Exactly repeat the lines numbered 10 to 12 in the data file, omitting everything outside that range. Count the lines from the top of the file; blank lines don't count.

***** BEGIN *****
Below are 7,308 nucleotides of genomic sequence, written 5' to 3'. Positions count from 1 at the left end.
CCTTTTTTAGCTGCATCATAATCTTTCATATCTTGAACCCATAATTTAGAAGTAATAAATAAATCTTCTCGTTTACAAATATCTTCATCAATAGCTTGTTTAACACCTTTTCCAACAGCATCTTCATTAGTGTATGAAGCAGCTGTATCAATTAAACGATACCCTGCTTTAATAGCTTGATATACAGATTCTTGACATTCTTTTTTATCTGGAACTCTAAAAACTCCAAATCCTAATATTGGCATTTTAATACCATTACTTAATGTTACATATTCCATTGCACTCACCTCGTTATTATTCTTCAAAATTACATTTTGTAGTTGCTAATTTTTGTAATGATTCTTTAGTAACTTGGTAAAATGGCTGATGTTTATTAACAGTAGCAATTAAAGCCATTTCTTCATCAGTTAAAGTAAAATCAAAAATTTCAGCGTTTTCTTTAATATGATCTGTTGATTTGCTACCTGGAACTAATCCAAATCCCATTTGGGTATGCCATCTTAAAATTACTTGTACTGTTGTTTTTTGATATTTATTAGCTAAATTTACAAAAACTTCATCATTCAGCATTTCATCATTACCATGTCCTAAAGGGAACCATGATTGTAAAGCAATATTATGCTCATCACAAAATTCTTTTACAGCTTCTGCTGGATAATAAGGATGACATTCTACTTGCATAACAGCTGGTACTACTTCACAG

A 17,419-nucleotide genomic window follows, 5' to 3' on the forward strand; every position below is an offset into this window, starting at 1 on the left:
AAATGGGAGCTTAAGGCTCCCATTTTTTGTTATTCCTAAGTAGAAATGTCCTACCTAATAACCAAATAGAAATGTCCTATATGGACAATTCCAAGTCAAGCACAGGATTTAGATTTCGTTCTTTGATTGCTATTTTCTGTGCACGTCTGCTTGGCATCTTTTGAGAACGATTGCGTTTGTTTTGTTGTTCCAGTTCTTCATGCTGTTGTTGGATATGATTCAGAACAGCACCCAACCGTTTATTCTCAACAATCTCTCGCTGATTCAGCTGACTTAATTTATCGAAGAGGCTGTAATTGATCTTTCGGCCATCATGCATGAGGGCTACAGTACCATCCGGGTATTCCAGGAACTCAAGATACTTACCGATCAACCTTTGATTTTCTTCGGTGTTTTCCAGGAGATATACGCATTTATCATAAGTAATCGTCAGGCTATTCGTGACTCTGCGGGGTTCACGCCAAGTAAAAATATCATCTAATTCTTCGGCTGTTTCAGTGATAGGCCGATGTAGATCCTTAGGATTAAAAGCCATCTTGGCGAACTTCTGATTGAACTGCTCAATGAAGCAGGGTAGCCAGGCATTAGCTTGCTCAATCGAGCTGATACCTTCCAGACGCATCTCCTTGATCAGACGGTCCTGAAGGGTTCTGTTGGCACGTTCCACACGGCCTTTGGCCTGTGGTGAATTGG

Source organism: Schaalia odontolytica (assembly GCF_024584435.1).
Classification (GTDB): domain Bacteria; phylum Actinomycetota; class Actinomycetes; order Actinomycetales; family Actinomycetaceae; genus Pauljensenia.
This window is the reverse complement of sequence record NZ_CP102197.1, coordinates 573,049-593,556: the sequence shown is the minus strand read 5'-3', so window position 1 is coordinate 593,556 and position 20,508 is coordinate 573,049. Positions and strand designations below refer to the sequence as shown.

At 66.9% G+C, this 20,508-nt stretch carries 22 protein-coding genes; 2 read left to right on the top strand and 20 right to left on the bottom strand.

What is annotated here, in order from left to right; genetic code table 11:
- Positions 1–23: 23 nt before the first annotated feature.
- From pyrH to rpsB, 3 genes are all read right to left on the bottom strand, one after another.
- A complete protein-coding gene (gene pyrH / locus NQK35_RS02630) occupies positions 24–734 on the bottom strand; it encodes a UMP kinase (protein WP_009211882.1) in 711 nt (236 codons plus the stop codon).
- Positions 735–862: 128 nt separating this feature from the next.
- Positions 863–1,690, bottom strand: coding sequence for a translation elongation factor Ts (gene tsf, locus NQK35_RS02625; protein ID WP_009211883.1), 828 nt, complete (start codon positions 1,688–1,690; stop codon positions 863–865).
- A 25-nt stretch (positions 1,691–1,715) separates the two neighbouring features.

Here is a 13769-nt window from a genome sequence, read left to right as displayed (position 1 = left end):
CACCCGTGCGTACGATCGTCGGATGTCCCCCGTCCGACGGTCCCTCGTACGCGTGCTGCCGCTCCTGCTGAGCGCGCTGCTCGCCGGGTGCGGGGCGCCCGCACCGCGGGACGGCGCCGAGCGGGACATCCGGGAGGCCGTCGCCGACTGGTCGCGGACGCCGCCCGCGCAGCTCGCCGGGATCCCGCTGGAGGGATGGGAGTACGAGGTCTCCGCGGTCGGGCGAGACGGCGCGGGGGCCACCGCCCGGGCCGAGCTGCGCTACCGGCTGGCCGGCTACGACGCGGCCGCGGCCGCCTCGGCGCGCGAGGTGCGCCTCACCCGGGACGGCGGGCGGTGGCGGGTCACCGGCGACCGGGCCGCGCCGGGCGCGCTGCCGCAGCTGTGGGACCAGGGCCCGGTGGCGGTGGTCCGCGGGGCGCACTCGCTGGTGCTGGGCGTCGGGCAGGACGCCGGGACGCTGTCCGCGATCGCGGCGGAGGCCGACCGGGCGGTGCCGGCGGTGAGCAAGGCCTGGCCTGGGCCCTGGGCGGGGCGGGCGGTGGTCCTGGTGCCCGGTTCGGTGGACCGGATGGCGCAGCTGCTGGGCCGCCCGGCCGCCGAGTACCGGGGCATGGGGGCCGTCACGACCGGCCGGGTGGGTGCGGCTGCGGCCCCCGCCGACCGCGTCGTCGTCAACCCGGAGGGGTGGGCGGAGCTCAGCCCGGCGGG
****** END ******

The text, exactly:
- Positions 1–23: 23 nt before the first annotated feature.
- From pyrH to rpsB, 3 genes are all read right to left on the bottom strand, one after another.
- A complete protein-coding gene (gene pyrH / locus NQK35_RS02630) occupies positions 24–734 on the bottom strand; it encodes a UMP kinase (protein WP_009211882.1) in 711 nt (236 codons plus the stop codon).